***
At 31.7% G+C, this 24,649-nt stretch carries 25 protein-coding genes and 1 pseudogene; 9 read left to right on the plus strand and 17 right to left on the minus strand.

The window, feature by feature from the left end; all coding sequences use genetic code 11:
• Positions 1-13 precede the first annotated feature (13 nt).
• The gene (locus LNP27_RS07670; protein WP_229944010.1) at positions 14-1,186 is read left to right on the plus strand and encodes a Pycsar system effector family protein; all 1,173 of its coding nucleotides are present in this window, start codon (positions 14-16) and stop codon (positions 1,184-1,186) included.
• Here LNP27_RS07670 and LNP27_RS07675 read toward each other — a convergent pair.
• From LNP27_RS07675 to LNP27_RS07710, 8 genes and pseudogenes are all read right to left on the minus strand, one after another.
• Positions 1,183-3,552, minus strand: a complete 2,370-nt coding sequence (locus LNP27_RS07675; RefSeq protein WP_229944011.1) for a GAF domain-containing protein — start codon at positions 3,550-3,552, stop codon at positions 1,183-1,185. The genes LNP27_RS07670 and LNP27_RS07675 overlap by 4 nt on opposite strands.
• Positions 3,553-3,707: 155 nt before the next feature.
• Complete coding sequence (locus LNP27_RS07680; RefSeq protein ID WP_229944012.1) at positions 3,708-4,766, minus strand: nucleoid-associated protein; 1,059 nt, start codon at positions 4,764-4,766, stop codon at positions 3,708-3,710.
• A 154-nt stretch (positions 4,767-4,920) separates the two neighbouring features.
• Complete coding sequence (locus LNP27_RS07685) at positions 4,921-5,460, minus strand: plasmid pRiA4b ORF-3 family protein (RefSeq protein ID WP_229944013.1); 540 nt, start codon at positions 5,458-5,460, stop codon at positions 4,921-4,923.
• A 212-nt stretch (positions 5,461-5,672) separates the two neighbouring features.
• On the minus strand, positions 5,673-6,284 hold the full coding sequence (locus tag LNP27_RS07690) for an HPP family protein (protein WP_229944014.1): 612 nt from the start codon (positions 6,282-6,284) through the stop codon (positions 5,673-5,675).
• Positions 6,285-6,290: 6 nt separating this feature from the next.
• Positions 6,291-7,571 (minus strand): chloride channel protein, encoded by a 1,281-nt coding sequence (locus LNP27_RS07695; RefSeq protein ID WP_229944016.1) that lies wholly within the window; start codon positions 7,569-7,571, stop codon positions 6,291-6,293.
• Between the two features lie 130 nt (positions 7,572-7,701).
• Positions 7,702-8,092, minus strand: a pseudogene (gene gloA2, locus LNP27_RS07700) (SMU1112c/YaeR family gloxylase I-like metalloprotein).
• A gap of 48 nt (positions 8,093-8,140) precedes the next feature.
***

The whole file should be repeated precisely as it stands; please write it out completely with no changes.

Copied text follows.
At 31.7% G+C, this 24,649-nt stretch carries 25 protein-coding genes and 1 pseudogene; 9 read left to right on the plus strand and 17 right to left on the minus strand.

The window, feature by feature from the left end; all coding sequences use genetic code 11:
• Positions 1-13 precede the first annotated feature (13 nt).
• The gene (locus LNP27_RS07670; protein WP_229944010.1) at positions 14-1,186 is read left to right on the plus strand and encodes a Pycsar system effector family protein; all 1,173 of its coding nucleotides are present in this window, start codon (positions 14-16) and stop codon (positions 1,184-1,186) included.
• Here LNP27_RS07670 and LNP27_RS07675 read toward each other — a convergent pair.
• From LNP27_RS07675 to LNP27_RS07710, 8 genes and pseudogenes are all read right to left on the minus strand, one after another.
• Positions 1,183-3,552, minus strand: a complete 2,370-nt coding sequence (locus LNP27_RS07675; RefSeq protein WP_229944011.1) for a GAF domain-containing protein — start codon at positions 3,550-3,552, stop codon at positions 1,183-1,185. The genes LNP27_RS07670 and LNP27_RS07675 overlap by 4 nt on opposite strands.
• Positions 3,553-3,707: 155 nt before the next feature.
• Complete coding sequence (locus LNP27_RS07680; RefSeq protein ID WP_229944012.1) at positions 3,708-4,766, minus strand: nucleoid-associated protein; 1,059 nt, start codon at positions 4,764-4,766, stop codon at positions 3,708-3,710.
• A 154-nt stretch (positions 4,767-4,920) separates the two neighbouring features.
• Complete coding sequence (locus LNP27_RS07685) at positions 4,921-5,460, minus strand: plasmid pRiA4b ORF-3 family protein (RefSeq protein ID WP_229944013.1); 540 nt, start codon at positions 5,458-5,460, stop codon at positions 4,921-4,923.
• A 212-nt stretch (positions 5,461-5,672) separates the two neighbouring features.
• On the minus strand, positions 5,673-6,284 hold the full coding sequence (locus tag LNP27_RS07690) for an HPP family protein (protein WP_229944014.1): 612 nt from the start codon (positions 6,282-6,284) through the stop codon (positions 5,673-5,675).
• Positions 6,285-6,290: 6 nt separating this feature from the next.
• Positions 6,291-7,571 (minus strand): chloride channel protein, encoded by a 1,281-nt coding sequence (locus LNP27_RS07695; RefSeq protein ID WP_229944016.1) that lies wholly within the window; start codon positions 7,569-7,571, stop codon positions 6,291-6,293.
• Between the two features lie 130 nt (positions 7,572-7,701).
• Positions 7,702-8,092, minus strand: a pseudogene (gene gloA2, locus LNP27_RS07700) (SMU1112c/YaeR family gloxylase I-like metalloprotein).
• A gap of 48 nt (positions 8,093-8,140) precedes the next feature.